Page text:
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Public Policy

'Do You Have Another Card?' Could Be New Question at Checkout

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Retailers could soon be free to ask customers to use a different card when credit cards with high swipe fees are presented at the cash register.

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A federal judge ruled last week that American Express contract provisions barring retailers from encouraging consumers to use other brands of cards — including those with lower fees — are a violation of antitrust laws. Visa and MasterCard used to have similar rules but dropped them in a 2010 settlement with the Justice Department that AmEx refused to join.

Swipe fees average about 2 percent, but AmEx has traditionally had the highest fees, with Visa and MasterCard in the middle and Discover the lowest. Debit card fees are generally lower, capped by the Federal Reserve at a flat fee of 21 cents per transaction.

Since swipe fees drive up the cost of merchandise, “a lower-income shopper who pays for his or her groceries with cash” subsidizes “the premium rewards conferred by American Express on its relatively small, affluent cardholder base,” U.S. District Court Judge Nicholas Garaufis said. If retailers could lower their swipe costs by steering customers toward lower-fee cards, “some amount of the savings” could be passed along as lower prices, he said.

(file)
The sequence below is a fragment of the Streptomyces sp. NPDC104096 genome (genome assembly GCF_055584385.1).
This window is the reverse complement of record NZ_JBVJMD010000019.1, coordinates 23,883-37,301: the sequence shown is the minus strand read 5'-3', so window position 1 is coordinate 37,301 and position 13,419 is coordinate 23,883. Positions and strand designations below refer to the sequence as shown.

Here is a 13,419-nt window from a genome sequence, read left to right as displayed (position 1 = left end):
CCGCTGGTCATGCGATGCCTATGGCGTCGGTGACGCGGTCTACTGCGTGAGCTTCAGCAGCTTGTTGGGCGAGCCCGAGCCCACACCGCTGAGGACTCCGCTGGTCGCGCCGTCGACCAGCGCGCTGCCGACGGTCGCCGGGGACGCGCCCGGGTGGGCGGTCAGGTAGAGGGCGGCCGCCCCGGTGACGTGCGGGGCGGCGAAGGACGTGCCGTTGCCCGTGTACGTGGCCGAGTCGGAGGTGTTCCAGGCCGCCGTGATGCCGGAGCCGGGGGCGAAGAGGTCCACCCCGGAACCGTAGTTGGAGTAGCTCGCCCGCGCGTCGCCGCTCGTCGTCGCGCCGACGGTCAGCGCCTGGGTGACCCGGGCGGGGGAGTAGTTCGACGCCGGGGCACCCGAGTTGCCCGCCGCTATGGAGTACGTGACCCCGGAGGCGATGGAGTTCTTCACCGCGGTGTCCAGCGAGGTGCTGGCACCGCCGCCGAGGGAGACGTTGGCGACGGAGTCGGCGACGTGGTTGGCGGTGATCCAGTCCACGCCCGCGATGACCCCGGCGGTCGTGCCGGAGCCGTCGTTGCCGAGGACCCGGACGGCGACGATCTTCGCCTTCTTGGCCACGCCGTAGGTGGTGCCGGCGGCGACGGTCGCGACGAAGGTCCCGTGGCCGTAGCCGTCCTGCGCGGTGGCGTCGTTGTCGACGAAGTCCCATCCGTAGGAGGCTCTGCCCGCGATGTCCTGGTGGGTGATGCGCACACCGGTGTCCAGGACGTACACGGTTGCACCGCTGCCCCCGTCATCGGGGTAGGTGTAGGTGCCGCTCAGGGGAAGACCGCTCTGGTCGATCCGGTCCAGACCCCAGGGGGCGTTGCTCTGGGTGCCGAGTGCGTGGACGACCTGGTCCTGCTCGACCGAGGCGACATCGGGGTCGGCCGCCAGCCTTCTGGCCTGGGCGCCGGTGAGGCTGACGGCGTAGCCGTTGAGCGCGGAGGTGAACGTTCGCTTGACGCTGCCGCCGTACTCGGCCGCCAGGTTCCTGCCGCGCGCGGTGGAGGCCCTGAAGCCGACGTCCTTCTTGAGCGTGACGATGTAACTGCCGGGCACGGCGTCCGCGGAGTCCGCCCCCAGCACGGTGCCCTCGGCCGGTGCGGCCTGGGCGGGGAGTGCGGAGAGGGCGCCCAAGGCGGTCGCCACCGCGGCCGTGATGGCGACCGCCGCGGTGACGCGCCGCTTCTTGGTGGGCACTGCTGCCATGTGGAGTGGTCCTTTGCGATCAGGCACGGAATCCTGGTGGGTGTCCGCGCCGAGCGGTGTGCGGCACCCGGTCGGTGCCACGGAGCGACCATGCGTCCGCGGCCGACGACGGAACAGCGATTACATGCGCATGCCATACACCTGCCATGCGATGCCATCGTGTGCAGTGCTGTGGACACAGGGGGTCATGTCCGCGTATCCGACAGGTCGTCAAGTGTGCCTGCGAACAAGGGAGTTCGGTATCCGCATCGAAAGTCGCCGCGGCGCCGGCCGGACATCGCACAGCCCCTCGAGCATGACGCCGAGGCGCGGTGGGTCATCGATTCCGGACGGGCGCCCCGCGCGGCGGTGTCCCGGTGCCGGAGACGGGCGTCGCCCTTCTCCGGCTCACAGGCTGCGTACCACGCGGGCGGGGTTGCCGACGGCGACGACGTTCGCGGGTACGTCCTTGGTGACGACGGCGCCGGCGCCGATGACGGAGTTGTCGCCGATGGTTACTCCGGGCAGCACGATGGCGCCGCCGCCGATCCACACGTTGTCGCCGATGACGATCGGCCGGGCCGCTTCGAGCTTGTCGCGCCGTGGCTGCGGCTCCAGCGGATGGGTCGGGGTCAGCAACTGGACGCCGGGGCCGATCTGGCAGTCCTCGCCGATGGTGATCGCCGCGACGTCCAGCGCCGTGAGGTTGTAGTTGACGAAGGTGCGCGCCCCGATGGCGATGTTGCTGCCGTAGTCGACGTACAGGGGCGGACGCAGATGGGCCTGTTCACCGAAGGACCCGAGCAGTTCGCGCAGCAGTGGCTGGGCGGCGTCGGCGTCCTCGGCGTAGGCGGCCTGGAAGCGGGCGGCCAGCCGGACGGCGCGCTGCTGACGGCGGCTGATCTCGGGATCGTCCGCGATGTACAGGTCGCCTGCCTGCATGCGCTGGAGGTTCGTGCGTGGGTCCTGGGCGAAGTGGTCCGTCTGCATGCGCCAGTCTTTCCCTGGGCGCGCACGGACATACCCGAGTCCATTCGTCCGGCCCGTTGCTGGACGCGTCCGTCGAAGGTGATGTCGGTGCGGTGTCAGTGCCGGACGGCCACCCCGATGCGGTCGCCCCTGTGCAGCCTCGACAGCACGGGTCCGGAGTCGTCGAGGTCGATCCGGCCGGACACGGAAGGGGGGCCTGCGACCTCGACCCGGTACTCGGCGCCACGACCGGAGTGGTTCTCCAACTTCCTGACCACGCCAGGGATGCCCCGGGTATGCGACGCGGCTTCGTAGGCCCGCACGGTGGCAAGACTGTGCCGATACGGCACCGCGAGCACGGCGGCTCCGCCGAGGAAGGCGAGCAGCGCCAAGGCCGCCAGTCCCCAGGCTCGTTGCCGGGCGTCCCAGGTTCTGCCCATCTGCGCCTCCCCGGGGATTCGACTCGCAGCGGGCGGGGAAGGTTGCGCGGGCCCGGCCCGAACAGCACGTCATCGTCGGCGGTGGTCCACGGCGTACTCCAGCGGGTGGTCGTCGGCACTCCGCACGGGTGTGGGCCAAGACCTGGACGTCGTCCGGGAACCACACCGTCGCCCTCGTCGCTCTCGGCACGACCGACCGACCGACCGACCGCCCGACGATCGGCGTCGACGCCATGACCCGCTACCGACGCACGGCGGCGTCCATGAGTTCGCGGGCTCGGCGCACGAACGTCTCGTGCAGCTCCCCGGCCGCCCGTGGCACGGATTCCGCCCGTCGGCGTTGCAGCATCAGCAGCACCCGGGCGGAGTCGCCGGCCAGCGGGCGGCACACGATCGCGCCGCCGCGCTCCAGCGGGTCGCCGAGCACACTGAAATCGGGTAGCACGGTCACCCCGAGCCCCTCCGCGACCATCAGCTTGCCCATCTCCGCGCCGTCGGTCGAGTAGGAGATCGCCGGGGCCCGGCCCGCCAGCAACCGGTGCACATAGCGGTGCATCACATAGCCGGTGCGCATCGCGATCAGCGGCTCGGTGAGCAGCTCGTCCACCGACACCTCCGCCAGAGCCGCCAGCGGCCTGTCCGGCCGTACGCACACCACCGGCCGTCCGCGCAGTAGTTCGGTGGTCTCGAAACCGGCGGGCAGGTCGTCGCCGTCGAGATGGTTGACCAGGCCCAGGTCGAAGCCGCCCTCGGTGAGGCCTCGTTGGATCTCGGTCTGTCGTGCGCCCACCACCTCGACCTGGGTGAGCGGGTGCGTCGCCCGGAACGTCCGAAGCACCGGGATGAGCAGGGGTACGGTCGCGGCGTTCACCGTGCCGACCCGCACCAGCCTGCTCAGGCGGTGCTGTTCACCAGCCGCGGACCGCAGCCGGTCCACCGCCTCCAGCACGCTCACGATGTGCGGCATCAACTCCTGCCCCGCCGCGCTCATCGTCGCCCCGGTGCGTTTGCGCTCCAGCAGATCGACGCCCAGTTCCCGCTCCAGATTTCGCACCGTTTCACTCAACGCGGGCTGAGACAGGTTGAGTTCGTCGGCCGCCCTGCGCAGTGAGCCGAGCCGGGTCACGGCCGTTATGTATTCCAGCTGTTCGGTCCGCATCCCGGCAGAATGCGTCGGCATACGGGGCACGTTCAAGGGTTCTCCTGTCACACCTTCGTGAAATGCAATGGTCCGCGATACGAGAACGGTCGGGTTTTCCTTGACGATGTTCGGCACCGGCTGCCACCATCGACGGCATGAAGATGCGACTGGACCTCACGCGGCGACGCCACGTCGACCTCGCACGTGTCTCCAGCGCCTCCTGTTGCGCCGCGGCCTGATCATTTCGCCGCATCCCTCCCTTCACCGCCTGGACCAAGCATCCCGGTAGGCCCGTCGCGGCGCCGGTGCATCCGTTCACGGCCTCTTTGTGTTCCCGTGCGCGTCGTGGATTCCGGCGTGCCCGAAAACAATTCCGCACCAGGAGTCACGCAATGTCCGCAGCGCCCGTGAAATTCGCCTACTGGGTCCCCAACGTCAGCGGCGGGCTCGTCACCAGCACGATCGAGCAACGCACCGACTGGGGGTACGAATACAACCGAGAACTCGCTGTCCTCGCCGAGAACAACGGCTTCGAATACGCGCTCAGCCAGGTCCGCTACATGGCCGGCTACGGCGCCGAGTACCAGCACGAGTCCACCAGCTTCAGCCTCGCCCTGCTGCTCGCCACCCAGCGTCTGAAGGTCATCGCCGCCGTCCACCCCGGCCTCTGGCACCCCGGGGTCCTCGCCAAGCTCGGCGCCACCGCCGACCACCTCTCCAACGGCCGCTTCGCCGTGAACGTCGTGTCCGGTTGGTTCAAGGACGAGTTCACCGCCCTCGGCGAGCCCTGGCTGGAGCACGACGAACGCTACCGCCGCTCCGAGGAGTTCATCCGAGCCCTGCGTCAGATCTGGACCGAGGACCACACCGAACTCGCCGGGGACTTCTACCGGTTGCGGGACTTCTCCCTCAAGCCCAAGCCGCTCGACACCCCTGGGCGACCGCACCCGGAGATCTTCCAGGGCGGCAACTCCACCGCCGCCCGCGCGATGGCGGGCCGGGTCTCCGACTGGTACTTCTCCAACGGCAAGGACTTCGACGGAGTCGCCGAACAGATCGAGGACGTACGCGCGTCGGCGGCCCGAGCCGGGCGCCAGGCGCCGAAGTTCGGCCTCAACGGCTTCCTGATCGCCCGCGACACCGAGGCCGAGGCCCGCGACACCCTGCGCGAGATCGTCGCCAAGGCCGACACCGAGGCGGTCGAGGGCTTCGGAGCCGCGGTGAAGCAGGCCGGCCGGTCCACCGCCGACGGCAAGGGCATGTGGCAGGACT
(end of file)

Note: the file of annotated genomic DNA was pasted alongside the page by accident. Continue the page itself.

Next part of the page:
"It vindicates what we've said all along."
NRF General Counsel Mallory Duncan

NRF Senior Vice President and General Counsel Mallory Duncan said the ruling could help bring about competition in the card market, where swipe fees are non-negotiable and cost retailers around $50 billion a year.

“This is a pretty important step forward,” Duncan said. “It vindicates what we’ve said all along — that the credit card market is broken and the consequence has been high fees for merchants and consumers.”

“Allowing retailers to ask consumers to use a less expensive card will result in lower prices for consumers and a fairer market for the fees merchants currently pay,” the NRF-chaired Merchants Payments Coalition said.

AmEx said that eliminating its “non-discrimination” provisions would “inhibit consumers’ choice to pay with their preferred payment method” and “harm competition by further entrenching” Visa and MasterCard. Rather than ordering AmEx to drop the provisions, Garaufis asked AmEx and the Justice Department to submit proposals on how to change the company’s practices. AmEx said it plans to appeal.

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Swipe Fees
Swipe Fees

Credit and debit card swipe fees cost retailers and their customers $30 billion each year.

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